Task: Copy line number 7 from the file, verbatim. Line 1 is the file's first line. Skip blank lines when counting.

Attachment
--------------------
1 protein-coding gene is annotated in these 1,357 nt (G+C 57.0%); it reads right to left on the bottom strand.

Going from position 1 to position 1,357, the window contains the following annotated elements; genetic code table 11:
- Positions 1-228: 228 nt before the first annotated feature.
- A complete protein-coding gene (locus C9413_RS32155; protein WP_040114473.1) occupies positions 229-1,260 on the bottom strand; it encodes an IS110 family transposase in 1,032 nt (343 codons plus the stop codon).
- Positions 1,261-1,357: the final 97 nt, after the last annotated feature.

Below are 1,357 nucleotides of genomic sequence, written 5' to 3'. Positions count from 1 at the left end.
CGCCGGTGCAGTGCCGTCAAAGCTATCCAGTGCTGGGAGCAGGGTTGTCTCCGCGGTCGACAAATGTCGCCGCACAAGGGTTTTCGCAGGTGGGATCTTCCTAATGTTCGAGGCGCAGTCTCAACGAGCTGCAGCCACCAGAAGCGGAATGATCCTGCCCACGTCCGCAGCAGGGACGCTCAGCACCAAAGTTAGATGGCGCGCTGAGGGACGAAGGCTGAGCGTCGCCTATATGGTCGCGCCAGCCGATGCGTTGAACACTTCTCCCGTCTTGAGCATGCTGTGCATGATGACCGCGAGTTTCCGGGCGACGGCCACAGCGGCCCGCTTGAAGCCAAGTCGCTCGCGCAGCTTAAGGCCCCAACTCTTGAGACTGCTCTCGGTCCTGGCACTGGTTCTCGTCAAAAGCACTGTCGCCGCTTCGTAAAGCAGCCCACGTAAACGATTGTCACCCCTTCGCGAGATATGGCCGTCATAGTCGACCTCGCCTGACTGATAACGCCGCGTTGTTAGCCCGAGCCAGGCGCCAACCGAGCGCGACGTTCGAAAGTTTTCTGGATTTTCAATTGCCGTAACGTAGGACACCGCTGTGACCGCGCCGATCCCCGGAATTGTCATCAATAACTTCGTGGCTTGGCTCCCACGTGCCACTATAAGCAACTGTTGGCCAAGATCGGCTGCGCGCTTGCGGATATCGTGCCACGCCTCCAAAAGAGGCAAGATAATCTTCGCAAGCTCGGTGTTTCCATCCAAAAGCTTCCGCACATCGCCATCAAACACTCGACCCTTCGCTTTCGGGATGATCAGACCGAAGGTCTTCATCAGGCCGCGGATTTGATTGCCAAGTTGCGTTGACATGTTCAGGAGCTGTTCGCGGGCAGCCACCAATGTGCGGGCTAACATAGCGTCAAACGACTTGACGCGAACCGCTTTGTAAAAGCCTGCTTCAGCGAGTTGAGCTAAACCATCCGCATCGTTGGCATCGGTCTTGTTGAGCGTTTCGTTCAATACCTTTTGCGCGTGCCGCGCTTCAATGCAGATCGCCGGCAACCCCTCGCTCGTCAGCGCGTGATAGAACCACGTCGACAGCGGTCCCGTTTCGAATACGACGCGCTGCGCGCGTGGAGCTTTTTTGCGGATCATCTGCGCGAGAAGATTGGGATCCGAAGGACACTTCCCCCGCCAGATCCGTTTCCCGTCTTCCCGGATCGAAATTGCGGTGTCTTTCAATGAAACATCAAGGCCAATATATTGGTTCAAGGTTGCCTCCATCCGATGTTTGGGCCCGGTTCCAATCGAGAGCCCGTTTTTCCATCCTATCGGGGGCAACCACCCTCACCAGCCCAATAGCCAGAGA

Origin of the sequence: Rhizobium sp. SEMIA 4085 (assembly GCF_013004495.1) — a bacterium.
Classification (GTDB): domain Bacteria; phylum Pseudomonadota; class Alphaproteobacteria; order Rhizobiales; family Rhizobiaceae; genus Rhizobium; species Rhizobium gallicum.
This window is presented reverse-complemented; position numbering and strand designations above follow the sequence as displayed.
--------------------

CGCCGGTGCAGTGCCGTCAAAGCTATCCAGTGCTGGGAGCAGGGTTGTCTCCGCGGTCGACAAATGTCGCCGCACAAGGGTTTTCGCAGGTGGGATCTTCCTAATGTTCGAGGCGCAGTCTCAACGAGCTGCAGCCACCAGAAGCGGAATGATCCTGCCCACGTCCGCAGCAGGGACGCTCAGCACCAAAGTTAGATGGCGCGCTGAGGGACGAAGGCTGAGCGTCGCCTATATGGTCGCGCCAGCCGATGCGTTGAACACTTCTCCCGTCTTGAGCATGCTGTGCATGATGACCGCGAGTTTCCGGGCGACGGCCACAGCGGCCCGCTTGAAGCCAAGTCGCTCGCGCAGCTTAAGGCCCCAACTCTTGAGACTGCTCTCGGTCCTGGCACTGGTTCTCGTCAAAAGCACTGTCGCCGCTTCGTAAAGCAGCCCACGTAAACGATTGTCACCCCTTCGCGAGATATGGCCGTCATAGTCGACCTCGCCTGACTGATAACGCCGCGTTGTTAGCCCGAGCCAGGCGCCAACCGAGCGCGACGTTCGAAAGTTTTCTGGATTTTCAATTGCCGTAACGTAGGACACCGCTGTGACCGCGCCGATCCCCGGAATTGTCATCAATAACTTCGTGGCTTGGCTCCCACGTGCCACTATAAGCAACTGTTGGCCAAGATCGGCTGCGCGCTTGCGGATATCGTGCCACGCCTCCAAAAGAGGCAAGATAATCTTCGCAAGCTCGGTGTTTCCATCCAAAAGCTTCCGCACATCGCCATCAAACACTCGACCCTTCGCTTTCGGGATGATCAGACCGAAGGTCTTCATCAGGCCGCGGATTTGATTGCCAAGTTGCGTTGACATGTTCAGGAGCTGTTCGCGGGCAGCCACCAATGTGCGGGCTAACATAGCGTCAAACGACTTGACGCGAACCGCTTTGTAAAAGCCTGCTTCAGCGAGTTGAGCTAAACCATCCGCATCGTTGGCATCGGTCTTGTTGAGCGTTTCGTTCAATACCTTTTGCGCGTGCCGCGCTTCAATGCAGATCGCCGGCAACCCCTCGCTCGTCAGCGCGTGATAGAACCACGTCGACAGCGGTCCCGTTTCGAATACGACGCGCTGCGCGCGTGGAGCTTTTTTGCGGATCATCTGCGCGAGAAGATTGGGATCCGAAGGACACTTCCCCCGCCAGATCCGTTTCCCGTCTTCCCGGATCGAAATTGCGGTGTCTTTCAATGAAACATCAAGGCCAATATATTGGTTCAAGGTTGCCTCCATCCGATGTTTGGGCCCGGTTCCAATCGAGAGCCCGTTTTTCCATCCTATCGGGGGCAACCACCCTCACCAGCCCAATAGCCAGAGA